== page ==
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New technology trialled to tackle excessively loud cars and motorbikes

Chris Grayling said the plan could help reduce the ‘absolute misery’ caused by noise pollution.

The Government is cracking down on traffic noise pollution (Johnny GreenPA)
The Government is cracking down on traffic noise pollution (Johnny GreenPA)

New cameras fitted with noise detection systems will tackle nuisance motorists with extremely loud cars or motorbikes.

The technology will detect vehicles which exceed legal noise limits and could work in a similar way to speed cameras to automatically target drivers breaking the law.

Transport Secretary Chris Grayling said the plan could help tackle the “absolute misery” caused by noise pollution.

The Government has commissioned a prototype noise camera to be tested at several locations over the next seven months.

Noise pollution makes the lives of people in communities across Britain an absolute misery and has very serious health impacts Chris Grayling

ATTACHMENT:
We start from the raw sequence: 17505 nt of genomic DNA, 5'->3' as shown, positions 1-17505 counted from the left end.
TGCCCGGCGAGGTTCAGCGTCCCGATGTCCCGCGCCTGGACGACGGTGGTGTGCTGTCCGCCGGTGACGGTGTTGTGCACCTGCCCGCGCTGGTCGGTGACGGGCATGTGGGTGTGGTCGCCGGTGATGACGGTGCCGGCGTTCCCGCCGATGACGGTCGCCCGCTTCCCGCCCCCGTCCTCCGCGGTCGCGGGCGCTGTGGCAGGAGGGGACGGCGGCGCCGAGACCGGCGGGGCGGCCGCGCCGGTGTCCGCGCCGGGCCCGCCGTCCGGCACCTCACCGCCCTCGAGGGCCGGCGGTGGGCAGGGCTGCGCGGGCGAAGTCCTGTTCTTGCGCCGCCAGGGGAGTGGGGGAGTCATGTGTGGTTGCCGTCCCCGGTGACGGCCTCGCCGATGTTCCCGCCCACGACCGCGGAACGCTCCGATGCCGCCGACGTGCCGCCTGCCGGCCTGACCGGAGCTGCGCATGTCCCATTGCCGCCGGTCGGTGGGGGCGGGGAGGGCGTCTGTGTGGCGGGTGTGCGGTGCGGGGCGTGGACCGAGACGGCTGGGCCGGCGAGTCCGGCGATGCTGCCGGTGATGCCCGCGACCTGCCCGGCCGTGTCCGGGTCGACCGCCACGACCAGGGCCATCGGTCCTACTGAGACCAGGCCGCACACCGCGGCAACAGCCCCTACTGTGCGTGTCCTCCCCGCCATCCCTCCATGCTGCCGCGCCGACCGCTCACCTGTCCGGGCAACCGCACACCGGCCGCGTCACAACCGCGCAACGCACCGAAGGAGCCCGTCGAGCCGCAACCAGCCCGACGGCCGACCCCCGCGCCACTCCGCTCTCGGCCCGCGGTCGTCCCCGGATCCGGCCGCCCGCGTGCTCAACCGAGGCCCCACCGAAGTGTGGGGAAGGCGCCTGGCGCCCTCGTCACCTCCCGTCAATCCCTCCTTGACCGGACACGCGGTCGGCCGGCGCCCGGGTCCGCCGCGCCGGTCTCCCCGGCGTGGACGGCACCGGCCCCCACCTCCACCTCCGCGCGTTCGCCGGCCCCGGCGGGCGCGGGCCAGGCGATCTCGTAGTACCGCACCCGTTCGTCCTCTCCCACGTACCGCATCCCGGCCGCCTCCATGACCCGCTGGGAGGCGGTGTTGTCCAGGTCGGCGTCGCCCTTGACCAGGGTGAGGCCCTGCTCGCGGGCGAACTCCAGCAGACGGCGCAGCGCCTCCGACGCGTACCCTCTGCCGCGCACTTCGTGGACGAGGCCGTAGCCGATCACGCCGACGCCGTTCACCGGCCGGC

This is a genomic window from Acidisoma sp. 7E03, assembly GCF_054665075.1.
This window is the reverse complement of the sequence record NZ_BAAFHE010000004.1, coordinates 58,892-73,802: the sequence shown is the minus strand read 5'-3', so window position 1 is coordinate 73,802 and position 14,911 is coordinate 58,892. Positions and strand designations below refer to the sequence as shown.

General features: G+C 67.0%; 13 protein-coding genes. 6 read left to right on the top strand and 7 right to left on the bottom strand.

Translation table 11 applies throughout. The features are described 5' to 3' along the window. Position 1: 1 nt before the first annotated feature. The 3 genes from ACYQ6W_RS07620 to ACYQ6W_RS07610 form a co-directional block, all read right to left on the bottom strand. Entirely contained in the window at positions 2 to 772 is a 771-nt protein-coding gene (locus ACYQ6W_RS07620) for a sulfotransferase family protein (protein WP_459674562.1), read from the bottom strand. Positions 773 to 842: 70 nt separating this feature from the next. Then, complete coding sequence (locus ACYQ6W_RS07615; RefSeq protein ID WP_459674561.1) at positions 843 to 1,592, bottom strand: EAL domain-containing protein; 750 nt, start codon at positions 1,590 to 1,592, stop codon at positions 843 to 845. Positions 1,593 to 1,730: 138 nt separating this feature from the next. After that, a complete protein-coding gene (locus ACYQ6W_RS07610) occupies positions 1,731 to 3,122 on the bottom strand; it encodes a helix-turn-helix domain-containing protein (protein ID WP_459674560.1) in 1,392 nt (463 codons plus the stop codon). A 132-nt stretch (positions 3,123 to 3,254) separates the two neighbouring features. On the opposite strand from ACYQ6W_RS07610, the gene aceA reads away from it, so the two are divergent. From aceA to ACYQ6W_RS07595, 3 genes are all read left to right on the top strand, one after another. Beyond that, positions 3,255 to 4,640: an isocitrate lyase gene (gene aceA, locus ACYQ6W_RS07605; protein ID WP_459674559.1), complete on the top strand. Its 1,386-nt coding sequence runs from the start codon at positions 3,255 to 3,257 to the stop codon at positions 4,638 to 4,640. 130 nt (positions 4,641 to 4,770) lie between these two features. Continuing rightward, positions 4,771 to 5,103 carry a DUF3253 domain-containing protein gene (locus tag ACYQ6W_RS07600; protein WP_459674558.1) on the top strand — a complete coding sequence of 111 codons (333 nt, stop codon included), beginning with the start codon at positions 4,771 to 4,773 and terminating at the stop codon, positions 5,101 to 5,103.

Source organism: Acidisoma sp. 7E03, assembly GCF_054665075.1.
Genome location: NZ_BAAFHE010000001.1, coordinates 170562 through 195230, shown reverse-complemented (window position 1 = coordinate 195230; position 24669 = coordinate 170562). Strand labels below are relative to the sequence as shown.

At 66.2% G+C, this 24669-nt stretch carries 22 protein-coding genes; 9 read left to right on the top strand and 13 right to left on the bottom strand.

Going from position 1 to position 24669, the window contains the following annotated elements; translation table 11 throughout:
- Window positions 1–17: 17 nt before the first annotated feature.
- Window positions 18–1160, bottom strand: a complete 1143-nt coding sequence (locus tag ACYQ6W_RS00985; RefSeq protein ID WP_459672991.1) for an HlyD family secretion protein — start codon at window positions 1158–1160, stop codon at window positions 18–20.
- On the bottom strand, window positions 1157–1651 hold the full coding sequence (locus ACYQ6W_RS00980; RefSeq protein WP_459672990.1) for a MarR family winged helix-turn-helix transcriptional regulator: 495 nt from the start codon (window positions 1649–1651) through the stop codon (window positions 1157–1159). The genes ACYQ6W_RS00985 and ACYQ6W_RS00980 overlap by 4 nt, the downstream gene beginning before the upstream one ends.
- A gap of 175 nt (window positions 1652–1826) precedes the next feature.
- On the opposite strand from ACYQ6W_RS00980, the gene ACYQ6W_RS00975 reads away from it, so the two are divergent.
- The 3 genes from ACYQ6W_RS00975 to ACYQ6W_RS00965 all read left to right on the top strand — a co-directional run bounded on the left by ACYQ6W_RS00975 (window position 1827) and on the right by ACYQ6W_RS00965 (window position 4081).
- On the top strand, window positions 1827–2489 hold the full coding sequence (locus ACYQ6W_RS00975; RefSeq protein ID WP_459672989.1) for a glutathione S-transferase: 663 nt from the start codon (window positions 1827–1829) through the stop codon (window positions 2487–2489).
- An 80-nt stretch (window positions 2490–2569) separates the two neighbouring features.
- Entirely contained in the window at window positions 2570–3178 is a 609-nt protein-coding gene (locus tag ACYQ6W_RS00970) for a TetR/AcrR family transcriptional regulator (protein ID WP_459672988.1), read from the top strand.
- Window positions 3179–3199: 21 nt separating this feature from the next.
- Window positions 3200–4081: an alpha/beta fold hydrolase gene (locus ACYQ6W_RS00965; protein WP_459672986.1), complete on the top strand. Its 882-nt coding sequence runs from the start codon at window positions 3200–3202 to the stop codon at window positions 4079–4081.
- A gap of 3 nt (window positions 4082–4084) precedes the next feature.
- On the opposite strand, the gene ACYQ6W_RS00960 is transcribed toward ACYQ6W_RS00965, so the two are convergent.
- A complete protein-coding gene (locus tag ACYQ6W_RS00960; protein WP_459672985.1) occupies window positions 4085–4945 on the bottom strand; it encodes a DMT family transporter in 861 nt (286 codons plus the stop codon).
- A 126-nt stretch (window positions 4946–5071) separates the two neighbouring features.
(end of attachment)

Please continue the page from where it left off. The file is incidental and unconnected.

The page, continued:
The new technology being trialled aims to measure the sound levels of passing vehicles and could use automated number plate recognition to help identify offenders.

If the trials are successful, recommendations will be made to further develop the system across the UK.

Mr Grayling said: “Noise pollution makes the lives of people in communities across Britain an absolute misery and has very serious health impacts.

“This is why I am determined to crack down on the nuisance drivers who blight our streets.

“New technology will help us lead the way in making our towns and cities quieter, and I look forward to seeing how these exciting new cameras could work.”

Motorcycle Industry Association CEO Tony Campbell said: “With growing pressure on the environment, including noise pollution, illegal exhausts fitted by some riders attract unwanted attention to the motorcycle community and do nothing to promote the many benefits motorcycles can offer.

“All manufacturers produce new motorcycles that follow strict regulations regarding noise and emissions and we welcome these trials as a potential way of detecting excessive noise in our community.”

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